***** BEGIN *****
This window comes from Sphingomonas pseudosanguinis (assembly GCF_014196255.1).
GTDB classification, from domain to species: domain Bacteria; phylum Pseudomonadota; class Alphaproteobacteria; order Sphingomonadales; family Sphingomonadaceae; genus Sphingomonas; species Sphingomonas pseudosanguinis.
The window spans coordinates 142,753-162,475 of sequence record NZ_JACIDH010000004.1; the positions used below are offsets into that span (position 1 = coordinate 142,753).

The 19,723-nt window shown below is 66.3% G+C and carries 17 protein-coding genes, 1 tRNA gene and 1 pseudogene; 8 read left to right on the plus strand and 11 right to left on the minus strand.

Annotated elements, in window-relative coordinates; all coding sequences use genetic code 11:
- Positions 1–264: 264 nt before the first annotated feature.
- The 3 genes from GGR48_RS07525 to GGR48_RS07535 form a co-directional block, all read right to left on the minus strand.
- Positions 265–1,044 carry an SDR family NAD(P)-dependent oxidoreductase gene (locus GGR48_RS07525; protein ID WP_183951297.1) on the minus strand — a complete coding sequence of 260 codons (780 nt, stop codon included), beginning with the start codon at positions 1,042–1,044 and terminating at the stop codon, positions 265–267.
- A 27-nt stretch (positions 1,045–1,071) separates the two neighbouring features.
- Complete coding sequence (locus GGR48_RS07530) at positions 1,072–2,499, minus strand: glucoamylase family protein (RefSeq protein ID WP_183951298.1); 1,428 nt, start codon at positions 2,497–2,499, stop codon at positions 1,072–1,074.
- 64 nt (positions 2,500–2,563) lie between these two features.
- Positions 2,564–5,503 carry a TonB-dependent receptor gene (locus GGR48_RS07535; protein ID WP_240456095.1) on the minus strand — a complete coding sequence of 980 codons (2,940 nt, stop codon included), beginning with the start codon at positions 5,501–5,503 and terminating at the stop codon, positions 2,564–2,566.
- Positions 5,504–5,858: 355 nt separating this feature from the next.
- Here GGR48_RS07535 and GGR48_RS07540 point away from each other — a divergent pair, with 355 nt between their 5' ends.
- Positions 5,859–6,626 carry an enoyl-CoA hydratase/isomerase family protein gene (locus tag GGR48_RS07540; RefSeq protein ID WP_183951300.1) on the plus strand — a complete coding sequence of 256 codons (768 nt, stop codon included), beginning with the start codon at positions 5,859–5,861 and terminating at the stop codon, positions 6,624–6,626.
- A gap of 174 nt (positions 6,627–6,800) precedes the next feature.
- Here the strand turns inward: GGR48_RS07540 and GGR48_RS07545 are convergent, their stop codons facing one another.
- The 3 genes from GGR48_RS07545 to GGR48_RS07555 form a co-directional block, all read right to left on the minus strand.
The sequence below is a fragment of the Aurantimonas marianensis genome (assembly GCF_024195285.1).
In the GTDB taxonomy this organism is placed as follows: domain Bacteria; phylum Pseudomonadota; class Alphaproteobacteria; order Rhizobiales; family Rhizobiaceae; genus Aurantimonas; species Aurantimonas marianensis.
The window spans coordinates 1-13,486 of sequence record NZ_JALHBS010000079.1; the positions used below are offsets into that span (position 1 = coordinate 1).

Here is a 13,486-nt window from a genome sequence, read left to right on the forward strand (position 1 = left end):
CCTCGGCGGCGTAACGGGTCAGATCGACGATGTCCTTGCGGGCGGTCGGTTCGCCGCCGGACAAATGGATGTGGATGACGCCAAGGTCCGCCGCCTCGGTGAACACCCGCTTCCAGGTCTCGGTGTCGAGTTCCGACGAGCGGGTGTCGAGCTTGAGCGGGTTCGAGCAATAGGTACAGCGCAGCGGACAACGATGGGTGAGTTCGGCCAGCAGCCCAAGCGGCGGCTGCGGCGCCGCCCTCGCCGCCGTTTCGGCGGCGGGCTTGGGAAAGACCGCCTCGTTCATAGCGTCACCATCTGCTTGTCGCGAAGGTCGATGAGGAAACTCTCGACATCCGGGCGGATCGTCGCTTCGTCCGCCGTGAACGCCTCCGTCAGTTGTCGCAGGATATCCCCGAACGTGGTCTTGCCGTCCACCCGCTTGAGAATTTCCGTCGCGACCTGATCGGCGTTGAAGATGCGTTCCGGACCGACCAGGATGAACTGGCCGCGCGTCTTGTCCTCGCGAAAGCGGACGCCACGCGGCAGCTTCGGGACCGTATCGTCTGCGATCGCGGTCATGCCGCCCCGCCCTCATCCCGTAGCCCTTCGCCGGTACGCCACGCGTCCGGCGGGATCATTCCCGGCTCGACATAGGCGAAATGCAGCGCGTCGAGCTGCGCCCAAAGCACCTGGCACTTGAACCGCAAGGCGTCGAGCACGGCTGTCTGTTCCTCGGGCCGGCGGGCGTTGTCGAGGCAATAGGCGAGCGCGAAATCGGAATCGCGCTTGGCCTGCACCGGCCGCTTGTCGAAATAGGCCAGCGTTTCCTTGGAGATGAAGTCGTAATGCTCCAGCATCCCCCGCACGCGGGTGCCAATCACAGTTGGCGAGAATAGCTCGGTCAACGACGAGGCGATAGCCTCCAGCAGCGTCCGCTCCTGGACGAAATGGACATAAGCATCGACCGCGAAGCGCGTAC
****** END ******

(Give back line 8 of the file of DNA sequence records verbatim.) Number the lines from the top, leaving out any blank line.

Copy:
- Positions 265–1,044 carry an SDR family NAD(P)-dependent oxidoreductase gene (locus GGR48_RS07525; protein ID WP_183951297.1) on the minus strand — a complete coding sequence of 260 codons (780 nt, stop codon included), beginning with the start codon at positions 1,042–1,044 and terminating at the stop codon, positions 265–267.